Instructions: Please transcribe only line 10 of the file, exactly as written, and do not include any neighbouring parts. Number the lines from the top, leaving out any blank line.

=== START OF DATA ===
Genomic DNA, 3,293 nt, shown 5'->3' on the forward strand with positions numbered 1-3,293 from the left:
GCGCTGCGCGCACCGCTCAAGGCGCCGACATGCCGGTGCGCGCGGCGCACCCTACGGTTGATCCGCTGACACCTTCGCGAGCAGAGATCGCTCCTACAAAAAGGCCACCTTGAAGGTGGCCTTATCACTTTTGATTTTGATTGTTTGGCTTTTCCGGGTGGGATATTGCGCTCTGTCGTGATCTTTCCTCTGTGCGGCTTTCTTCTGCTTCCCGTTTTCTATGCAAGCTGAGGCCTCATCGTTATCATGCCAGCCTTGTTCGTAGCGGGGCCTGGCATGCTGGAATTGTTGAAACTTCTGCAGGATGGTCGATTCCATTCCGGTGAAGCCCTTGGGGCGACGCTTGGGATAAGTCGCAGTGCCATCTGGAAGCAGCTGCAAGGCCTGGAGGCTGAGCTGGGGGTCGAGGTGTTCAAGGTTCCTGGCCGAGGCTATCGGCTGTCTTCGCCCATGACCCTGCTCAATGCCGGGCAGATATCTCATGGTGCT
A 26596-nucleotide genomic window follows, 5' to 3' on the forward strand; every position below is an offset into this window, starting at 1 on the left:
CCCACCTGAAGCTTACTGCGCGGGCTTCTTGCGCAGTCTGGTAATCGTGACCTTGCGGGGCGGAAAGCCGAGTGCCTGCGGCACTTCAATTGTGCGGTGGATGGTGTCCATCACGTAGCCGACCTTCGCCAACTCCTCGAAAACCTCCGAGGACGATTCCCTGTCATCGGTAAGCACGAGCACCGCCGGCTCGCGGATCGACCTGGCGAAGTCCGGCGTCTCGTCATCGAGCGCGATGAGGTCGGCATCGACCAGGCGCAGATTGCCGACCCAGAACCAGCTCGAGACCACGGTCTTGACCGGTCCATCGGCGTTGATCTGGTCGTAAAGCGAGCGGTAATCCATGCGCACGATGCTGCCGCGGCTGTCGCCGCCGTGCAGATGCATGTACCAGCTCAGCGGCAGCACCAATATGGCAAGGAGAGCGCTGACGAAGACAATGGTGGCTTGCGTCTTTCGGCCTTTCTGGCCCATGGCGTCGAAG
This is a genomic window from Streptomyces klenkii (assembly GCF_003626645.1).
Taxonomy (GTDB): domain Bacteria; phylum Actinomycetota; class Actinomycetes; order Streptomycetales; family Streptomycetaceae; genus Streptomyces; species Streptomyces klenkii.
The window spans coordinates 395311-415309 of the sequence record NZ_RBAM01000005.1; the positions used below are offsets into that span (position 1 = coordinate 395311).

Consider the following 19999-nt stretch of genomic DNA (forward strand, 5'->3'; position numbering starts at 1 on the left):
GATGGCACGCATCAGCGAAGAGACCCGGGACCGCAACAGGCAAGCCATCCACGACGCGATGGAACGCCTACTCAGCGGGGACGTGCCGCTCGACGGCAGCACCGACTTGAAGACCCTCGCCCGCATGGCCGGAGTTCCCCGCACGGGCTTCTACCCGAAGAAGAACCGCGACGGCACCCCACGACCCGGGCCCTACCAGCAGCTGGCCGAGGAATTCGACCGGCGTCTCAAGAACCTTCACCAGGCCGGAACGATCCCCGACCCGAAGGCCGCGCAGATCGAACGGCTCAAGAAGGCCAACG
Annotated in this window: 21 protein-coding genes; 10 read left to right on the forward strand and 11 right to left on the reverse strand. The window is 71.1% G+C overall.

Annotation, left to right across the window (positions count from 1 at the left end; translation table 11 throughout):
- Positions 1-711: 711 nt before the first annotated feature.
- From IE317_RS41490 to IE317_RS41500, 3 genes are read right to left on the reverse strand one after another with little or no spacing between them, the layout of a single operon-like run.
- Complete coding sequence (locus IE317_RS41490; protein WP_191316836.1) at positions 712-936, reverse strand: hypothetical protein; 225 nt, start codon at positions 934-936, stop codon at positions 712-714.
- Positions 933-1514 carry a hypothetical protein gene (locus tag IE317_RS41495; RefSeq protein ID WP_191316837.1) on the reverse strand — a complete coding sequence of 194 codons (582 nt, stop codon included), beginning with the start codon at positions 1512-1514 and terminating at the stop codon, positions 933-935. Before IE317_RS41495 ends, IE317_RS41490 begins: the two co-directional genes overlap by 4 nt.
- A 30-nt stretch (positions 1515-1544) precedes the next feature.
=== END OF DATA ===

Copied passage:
Annotated in this window: 21 protein-coding genes; 10 read left to right on the forward strand and 11 right to left on the reverse strand. The window is 71.1% G+C overall.